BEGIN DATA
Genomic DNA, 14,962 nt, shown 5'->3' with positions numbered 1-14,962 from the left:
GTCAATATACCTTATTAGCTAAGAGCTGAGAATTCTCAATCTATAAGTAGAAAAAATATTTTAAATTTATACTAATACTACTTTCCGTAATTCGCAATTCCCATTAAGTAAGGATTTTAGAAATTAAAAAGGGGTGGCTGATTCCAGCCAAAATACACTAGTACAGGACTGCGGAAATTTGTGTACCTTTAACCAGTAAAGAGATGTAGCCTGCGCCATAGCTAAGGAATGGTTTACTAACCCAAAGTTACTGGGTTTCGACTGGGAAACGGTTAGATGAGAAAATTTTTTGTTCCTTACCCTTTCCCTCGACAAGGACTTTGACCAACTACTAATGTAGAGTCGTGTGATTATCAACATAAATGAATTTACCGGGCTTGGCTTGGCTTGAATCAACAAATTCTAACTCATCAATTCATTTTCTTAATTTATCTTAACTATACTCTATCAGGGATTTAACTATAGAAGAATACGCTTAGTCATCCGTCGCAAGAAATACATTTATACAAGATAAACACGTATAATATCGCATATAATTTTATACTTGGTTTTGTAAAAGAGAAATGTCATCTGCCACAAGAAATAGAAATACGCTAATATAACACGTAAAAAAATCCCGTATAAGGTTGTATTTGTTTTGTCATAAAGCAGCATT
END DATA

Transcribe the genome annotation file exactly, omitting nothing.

Genomic DNA, 14,962 nt, shown 5'->3' with positions numbered 1-14,962 from the left:
GTCAATATACCTTATTAGCTAAGAGCTGAGAATTCTCAATCTATAAGTAGAAAAAATATTTTAAATTTATACTAATACTACTTTCCGTAATTCGCAATTCCCATTAAGTAAGGATTTTAGAAATTAAAAAGGGGTGGCTGATTCCAGCCAAAATACACTAGTACAGGACTGCGGAAATTTGTGTACCTTTAACCAGTAAAGAGATGTAGCCTGCGCCATAGCTAAGGAATGGTTTACTAACCCAAAGTTACTGGGTTTCGACTGGGAAACGGTTAGATGAGAAAATTTTTTGTTCCTTACCCTTTCCCTCGACAAGGACTTTGACCAACTACTAATGTAGAGTCGTGTGATTATCAACATAAATGAATTTACCGGGCTTGGCTTGGCTTGAATCAACAAATTCTAACTCATCAATTCATTTTCTTAATTTATCTTAACTATACTCTATCAGGGATTTAACTATAGAAGAATACGCTTAGTCATCCGTCGCAAGAAATACATTTATACAAGATAAACACGTATAATATCGCATATAATTTTATACTTGGTTTTGTAAAAGAGAAATGTCATCTGCCACAAGAAATAGAAATACGCTAATATAACACGTAAAAAAATCCCGTATAAGGTTGTATTTGTTTTGTCATAAAGCAGCATT